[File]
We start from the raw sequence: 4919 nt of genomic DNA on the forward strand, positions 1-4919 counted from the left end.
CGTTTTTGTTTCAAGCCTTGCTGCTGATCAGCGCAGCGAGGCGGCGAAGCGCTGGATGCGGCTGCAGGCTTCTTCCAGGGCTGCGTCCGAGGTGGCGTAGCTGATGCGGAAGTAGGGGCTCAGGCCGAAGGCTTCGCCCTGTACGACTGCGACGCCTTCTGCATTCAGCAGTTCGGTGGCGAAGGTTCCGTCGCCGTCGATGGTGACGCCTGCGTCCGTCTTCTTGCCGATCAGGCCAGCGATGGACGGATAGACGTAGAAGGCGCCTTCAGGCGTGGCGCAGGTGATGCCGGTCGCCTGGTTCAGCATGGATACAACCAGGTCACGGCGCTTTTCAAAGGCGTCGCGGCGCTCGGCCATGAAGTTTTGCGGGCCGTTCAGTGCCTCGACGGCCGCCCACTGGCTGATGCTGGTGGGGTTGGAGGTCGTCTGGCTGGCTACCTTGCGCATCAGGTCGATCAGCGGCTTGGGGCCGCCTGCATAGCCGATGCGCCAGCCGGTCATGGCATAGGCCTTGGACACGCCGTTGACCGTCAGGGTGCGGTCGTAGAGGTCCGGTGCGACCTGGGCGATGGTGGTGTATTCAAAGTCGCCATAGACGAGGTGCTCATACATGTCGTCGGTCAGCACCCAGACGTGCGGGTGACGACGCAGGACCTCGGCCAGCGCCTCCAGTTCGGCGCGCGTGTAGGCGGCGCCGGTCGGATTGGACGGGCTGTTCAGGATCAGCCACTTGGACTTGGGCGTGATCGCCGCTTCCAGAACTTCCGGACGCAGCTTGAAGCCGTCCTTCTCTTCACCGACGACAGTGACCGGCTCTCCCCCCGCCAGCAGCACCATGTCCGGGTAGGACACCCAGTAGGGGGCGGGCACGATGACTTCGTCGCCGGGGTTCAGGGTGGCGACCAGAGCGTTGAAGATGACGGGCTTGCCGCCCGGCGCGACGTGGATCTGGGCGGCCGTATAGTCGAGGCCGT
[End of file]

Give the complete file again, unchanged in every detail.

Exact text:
We start from the raw sequence: 4919 nt of genomic DNA on the forward strand, positions 1-4919 counted from the left end.
CGTTTTTGTTTCAAGCCTTGCTGCTGATCAGCGCAGCGAGGCGGCGAAGCGCTGGATGCGGCTGCAGGCTTCTTCCAGGGCTGCGTCCGAGGTGGCGTAGCTGATGCGGAAGTAGGGGCTCAGGCCGAAGGCTTCGCCCTGTACGACTGCGACGCCTTCTGCATTCAGCAGTTCGGTGGCGAAGGTTCCGTCGCCGTCGATGGTGACGCCTGCGTCCGTCTTCTTGCCGATCAGGCCAGCGATGGACGGATAGACGTAGAAGGCGCCTTCAGGCGTGGCGCAGGTGATGCCGGTCGCCTGGTTCAGCATGGATACAACCAGGTCACGGCGCTTTTCAAAGGCGTCGCGGCGCTCGGCCATGAAGTTTTGCGGGCCGTTCAGTGCCTCGACGGCCGCCCACTGGCTGATGCTGGTGGGGTTGGAGGTCGTCTGGCTGGCTACCTTGCGCATCAGGTCGATCAGCGGCTTGGGGCCGCCTGCATAGCCGATGCGCCAGCCGGTCATGGCATAGGCCTTGGACACGCCGTTGACCGTCAGGGTGCGGTCGTAGAGGTCCGGTGCGACCTGGGCGATGGTGGTGTATTCAAAGTCGCCATAGACGAGGTGCTCATACATGTCGTCGGTCAGCACCCAGACGTGCGGGTGACGACGCAGGACCTCGGCCAGCGCCTCCAGTTCGGCGCGCGTGTAGGCGGCGCCGGTCGGATTGGACGGGCTGTTCAGGATCAGCCACTTGGACTTGGGCGTGATCGCCGCTTCCAGAACTTCCGGACGCAGCTTGAAGCCGTCCTTCTCTTCACCGACGACAGTGACCGGCTCTCCCCCCGCCAGCAGCACCATGTCCGGGTAGGACACCCAGTAGGGGGCGGGCACGATGACTTCGTCGCCGGGGTTCAGGGTGGCGACCAGAGCGTTGAAGATGACGGGCTTGCCGCCCGGCGCGACGTGGATCTGGGCGGCCGTATAGTCGAGGCCGT